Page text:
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Pulsed laser-induced nucleation of sodium chlorate at high energy densities

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Original languageEnglish
JournalCrystal Growth & Design
Early online date24 Oct 2019
Publication statusE-pub ahead of print - 24 Oct 2019


We report on a study of laser-induced nucleation (LIN) of sodium chlorate in supersaturated aqueous solutions using focused nanosecond laser pulses at high energy densities (420 kJ cm–2). On irradiation with a single laser pulse, optical breakdown was observed in the form of a luminous plasma, and numerous microbubbles were produced. Based on the observations, we estimate the energy threshold for optical breakdown in the solutions to be 70 J cm–2. Remarkably, even at high energy densities, single laser pulses produced on average only one or two crystals. The mean number of crystals obtained was 1.5 (532 nm) and 1.8 (1064 nm) per sample (3 cm3). The effect of left circularly polarized (LCP) and right circularly polarized (RCP) light on the nucleation of dextrorotatory (d) versus levorotatory (l) enantiomorphs of cubic (phase I) sodium chlorate crystals was investigated. No significant correlation between the helicity of circular polarization and the chirality of enantiomorph was observed. The results are consistent with a mechanism involving nucleation of the achiral monoclinic phase III followed by solid–solid transformation to the chiral cubic phase I of sodium chlorate, although this transformation was not observed directly. The use of single-pulse LIN at high pulse energy densities may be useful in exploration of polymorphs, or in production of single crystals for analysis.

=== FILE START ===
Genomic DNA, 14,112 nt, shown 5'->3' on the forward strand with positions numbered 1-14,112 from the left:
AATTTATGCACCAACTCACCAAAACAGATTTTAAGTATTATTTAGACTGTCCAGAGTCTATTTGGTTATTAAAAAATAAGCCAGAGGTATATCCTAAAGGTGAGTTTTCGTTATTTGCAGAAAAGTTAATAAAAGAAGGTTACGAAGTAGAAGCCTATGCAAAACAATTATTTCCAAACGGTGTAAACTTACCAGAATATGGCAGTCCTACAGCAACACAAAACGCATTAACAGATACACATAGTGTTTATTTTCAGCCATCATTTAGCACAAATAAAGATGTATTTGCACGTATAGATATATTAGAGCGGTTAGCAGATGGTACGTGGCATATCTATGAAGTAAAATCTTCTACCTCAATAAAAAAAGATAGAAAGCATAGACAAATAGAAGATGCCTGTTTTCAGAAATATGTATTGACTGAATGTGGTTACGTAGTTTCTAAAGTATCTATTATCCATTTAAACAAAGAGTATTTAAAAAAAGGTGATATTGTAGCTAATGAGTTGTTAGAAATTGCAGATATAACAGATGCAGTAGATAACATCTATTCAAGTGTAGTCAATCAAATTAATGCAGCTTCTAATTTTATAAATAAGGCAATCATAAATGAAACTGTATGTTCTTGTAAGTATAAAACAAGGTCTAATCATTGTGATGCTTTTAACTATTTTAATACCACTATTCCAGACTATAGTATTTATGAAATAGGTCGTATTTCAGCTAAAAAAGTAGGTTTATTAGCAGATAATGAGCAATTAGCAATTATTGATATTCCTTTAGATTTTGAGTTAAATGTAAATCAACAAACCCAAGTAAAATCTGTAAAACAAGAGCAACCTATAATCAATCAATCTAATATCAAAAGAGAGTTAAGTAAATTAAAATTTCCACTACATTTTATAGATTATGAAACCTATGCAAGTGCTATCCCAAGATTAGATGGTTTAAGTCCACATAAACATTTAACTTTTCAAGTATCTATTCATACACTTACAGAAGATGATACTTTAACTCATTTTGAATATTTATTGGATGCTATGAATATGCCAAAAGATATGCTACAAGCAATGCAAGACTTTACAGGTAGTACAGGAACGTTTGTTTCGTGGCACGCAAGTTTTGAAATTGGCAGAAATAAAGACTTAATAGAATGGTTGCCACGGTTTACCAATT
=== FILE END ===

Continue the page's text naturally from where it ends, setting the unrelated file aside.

ID: 117776076